The Senate filibuster deal avoids the severe political backlash of the 'nuclear option' – for now. It recognizes the filibuster's historic role in protecting minority interests, a lesson for newly democratic countries like Egypt.
Note to Egypt and other new democracies: Despite being one of the world’s oldest democratic republics, the United States still has trouble balancing the interests of the majority and the minority after an election.
Just look at Tuesday’s informal agreement in the US Senate about the legislative blocking action known as the filibuster. The compromise will avoid a drastic rule change on the filibuster by the Democratic majority, at least for now. Republican senators had been threatening to filibuster several of President Obama’s nominations for key cabinet and other positions. In response, majority leader Harry Reid had threatened to use the “nuclear option” – making a change to Senate filibuster rules by a simple majority vote that would lower the threshold required to approve executive nominations from 61 to 51 votes. In the end, the two sides hashed out an agreement that lets five of Mr. Obama’s nominees to federal agencies face an up-or-down vote (no filibuster), while pushing him to withdraw two other nominations.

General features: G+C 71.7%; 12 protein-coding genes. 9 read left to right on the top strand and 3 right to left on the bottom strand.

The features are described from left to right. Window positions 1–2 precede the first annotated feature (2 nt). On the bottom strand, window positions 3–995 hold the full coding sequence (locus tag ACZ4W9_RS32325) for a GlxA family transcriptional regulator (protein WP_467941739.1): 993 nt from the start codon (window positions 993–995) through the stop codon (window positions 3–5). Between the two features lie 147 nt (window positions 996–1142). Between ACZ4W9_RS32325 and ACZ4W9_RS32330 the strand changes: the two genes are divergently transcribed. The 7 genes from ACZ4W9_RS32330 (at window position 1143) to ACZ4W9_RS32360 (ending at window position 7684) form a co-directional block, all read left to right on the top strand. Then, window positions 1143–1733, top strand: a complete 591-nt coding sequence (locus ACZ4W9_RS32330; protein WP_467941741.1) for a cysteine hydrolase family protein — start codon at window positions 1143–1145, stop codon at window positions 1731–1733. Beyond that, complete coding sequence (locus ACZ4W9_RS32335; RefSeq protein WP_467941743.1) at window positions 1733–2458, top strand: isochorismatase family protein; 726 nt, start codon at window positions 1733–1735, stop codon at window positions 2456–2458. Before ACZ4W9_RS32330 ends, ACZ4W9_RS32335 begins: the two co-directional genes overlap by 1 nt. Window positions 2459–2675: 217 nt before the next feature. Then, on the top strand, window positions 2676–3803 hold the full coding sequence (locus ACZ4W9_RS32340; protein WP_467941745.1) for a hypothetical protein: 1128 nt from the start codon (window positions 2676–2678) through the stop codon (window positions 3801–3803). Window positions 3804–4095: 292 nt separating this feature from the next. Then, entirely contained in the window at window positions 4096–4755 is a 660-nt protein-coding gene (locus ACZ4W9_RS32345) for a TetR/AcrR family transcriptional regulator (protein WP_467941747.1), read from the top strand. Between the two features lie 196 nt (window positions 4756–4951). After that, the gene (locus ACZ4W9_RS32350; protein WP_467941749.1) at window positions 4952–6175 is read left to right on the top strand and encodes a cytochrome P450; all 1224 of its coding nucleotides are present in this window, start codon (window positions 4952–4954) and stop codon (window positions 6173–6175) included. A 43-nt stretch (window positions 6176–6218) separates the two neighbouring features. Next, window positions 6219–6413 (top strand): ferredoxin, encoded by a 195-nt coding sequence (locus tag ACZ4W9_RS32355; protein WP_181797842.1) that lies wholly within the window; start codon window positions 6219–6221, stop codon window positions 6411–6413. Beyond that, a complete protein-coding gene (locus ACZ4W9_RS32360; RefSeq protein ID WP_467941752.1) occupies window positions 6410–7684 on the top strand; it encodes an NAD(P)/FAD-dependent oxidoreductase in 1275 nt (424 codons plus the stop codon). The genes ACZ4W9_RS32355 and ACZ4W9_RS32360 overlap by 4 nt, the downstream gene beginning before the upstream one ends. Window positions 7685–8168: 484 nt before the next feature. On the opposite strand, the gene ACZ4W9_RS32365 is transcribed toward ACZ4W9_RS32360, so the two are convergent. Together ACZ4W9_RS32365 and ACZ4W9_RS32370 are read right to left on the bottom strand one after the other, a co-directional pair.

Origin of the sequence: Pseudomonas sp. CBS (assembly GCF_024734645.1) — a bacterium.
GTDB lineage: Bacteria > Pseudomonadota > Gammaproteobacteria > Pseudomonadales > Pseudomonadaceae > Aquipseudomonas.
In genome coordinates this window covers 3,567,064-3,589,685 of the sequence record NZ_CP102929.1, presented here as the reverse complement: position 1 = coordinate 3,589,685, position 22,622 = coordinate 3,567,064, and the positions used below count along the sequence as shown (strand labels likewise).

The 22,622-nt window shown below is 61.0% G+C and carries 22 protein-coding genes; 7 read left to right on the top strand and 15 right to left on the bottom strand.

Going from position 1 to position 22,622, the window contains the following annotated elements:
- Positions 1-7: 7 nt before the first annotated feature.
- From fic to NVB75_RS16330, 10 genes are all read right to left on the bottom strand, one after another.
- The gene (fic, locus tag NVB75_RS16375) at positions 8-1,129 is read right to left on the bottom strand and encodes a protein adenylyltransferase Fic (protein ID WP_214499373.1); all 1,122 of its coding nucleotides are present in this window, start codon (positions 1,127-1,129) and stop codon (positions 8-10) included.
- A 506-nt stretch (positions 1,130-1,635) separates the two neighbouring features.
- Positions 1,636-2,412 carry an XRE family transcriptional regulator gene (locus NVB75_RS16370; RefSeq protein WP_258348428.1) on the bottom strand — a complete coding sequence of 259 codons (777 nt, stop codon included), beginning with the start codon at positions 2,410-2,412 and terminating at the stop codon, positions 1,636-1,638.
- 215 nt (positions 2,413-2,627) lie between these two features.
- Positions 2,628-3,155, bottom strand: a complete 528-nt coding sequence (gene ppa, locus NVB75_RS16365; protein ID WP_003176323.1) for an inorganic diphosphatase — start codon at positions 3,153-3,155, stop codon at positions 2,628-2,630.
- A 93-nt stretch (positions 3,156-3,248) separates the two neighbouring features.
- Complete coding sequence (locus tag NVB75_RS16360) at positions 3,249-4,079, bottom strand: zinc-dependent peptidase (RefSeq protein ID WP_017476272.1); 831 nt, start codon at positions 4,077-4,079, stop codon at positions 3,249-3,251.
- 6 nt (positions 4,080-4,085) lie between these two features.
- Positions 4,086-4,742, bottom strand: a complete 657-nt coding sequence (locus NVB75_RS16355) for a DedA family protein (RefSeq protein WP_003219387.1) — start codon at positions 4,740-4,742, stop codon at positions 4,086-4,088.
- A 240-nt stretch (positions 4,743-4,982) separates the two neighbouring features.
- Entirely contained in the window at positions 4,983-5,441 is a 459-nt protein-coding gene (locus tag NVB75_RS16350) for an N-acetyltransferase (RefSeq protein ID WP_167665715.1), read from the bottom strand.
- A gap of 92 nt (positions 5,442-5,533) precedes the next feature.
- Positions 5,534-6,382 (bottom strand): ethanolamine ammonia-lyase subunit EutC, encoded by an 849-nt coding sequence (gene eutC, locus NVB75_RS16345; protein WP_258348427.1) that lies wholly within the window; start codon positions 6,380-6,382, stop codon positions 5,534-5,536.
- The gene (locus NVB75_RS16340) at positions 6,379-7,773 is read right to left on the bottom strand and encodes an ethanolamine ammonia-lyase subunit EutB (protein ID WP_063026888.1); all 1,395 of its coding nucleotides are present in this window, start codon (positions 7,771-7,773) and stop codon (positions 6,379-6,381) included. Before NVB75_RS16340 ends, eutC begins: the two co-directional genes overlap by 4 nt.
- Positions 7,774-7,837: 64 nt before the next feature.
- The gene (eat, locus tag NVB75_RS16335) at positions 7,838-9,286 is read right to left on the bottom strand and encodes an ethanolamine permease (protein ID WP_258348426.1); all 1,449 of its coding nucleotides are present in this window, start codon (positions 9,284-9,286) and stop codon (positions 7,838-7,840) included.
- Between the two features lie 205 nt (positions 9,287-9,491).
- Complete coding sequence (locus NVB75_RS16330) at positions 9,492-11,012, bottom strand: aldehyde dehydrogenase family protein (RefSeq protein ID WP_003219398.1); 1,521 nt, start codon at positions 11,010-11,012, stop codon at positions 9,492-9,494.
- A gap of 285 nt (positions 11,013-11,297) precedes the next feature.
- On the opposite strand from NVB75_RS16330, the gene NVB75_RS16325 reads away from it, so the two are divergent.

Fortunately, no military was needed in the streets to push the Senate to compromise on a tactic long employed by minority parties to require a supermajority vote on many bills or appointments. Instead, it will help keep the current minority (Republicans) and any future minority (probably Democrats) from deciding there is little hope in participating in the current form of democracy. Egypt’s second revolution, on July 3, is a prime example of a large minority – by the millions in street protests – so fearing for its political voice that it invites a coup.